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08 February 2012

easy prepared seafood is my [scarface voice] new friend in my resurgent health kick. A fair amount of tuna so far but now I've added shrimp to the rotation. Basically trying to stay off the rice & other carbs, and actually marinating / quickly cooking other meat is for non-lazy people
found a calculator about how much tuna you can eat with regards to mercury issues: EWG Tuna Calculator. It's from 2004 though
posted by Firas 08 February | 04:45
just got into some contention with my mom who claims that regular fish can be cooked in the same 15 mins of time that tuna can be seared. I'll concede she has a few decades on my cooking skills (lol) but I doubt it... we'll see. I think you have to pre-marinate it
posted by Firas 08 February | 08:42
Most fish can go from raw to cooked in 15 minutes. Not sure what you mean by "regular fish".
posted by altolinguistic 08 February | 09:50
I meant like fresh/raw instead of edible out the can like tuna and some other packed stuff etc

I know that you don't need to "cook" it for more than 15 mins but I think it's a joke to suggest that you can go from zero to done the way you can by stirring tuna in a pan or boiling shrimp for 5 mins. you need to cut it, marinate it, make sure it's cooked properly etc. When you're involved to that degree you can cook slices of chicken etc too
posted by Firas 08 February | 10:04
I've gotten hooked [snort] by the frozen fish sold at my local Kroger (and in bigger bags by Sam's Club). Many varieties are available; I've got tilapia, cod and flounder in the house at the moment. It's a big bag filled with individually wrapped filets. You can take out as many as you need, thaw them in a jiffy and prepare. Lately I've been sauteing veggies on the stovetop, then pull the veggies out and add the fish to the saute juice, adding a little white wine or rice vinegar if it's too dry. Cover and poach 8 minutes and it's a lovely meal in one pan.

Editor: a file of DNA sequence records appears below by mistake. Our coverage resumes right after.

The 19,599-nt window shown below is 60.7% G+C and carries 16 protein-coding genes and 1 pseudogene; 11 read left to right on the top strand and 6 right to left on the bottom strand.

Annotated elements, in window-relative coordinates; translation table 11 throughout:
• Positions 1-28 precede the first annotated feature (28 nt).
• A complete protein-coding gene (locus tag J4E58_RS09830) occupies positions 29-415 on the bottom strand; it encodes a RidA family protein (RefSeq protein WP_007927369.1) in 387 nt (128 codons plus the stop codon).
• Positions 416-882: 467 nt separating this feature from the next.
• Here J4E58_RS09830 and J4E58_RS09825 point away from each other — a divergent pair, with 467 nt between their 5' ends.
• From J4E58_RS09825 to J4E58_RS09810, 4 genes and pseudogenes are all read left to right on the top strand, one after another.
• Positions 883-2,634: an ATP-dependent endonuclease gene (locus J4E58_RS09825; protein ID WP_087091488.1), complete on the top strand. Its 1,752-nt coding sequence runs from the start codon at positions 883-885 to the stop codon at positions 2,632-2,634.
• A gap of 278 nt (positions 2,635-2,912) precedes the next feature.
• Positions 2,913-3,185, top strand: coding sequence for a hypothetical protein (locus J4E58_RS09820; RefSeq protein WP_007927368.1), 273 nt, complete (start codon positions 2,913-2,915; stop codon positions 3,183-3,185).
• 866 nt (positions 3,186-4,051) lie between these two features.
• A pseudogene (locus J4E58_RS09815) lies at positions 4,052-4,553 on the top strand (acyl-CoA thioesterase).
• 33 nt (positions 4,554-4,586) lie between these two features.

Another cheater method for preparing fish is to cover it in Italian dressing and broil it. I live inland, so fresh fish is stupid expensive and occasionally questionable. A word of advice: don't overcook fish. When it flakes apart with a fork, it's done.
posted by workerant 08 February | 10:30
yeah covering and simmering is her go-to method for things whereas I've been trying to figure out more of the open-pan shallow frying thing? but it's tricky to get the temperatures times amount of oil etc right
posted by Firas 08 February | 10:49
I live in a place where fresh albacore is available most of the year (there must still be a lot of albacore out there) so it gets grilled, seared, baked, etc.

Once, my daughter came home and I was grilling albacore for tacos. She loved them, and I suddenly realized that I was serving my lesbian daughter an order of tuna tacos. :-) (She appreciated the connection also.)
posted by danf 08 February | 10:50
My favorite fast fish prep: brush on a really wonderful barbecue sauce and bake it or broil it for 15-20 minutes in a toaster oven (on the little included broiler pan after spraying it with cooking spray.)

Beans/lentils are good too BTW. Despite the high carb count, they are low in digestible carbs, low in glycemic index, full of fiber, slow digesting, and loaded with protein. And very, very delicious with vegetables.
posted by bearwife 08 February | 13:26
I grew up at the coast. Generally cook seafood as little as possible: avg 5 min per side for 1" filet when grilling/ sauteing. When it is no longer translucent / is firm / flakes means it's done.

Use just a sprinkle of seasoning and a touch of salt. When finished add a splash of lemon juice.

Oh and don't use blast furnace temps. Go no more than med high.

And I'm so glad to hear that beans are low on glycemic index. Thanks bearwife.
posted by mightshould 08 February | 18:44
Dude(tte), whole food carbs, i.e. WHOLE grains and fruits, veggies, and even potatoes, are SO your friend. Tryptophan can't properly metabolize into seratonin w/o carbs. And, yeah, beans are near perfect and digest so slowly they'll never overload your blood sugar, promote an insulin reaction, and end up stored as fat. Cut out processed carbs (and processed ANYTHING), but don't fear the carbs, please. Just sayin' 'cuz I hafta. Feel free to ignore me.
posted by shane 09 February | 14:51
The only reason I don't cook fish at home more often is the smell seems so pervasive, and my nose doesn't work that great anyway. The key for me is getting the pan up to a medium hot temperature before adding the oil and then the fish. I try to dedicate a pan to cooking fish only and I clean it immediately.
posted by Ardiril 09 February | 15:08
oh shane I eat a lot of carbs I meant that when I'm snacking or for comfort food I eat a lot more than necessary
posted by Firas 09 February | 15:13
Heh, I feel like the good-carb-pushing mom. "Eat! Eat!"
posted by shane 10 February | 00:27
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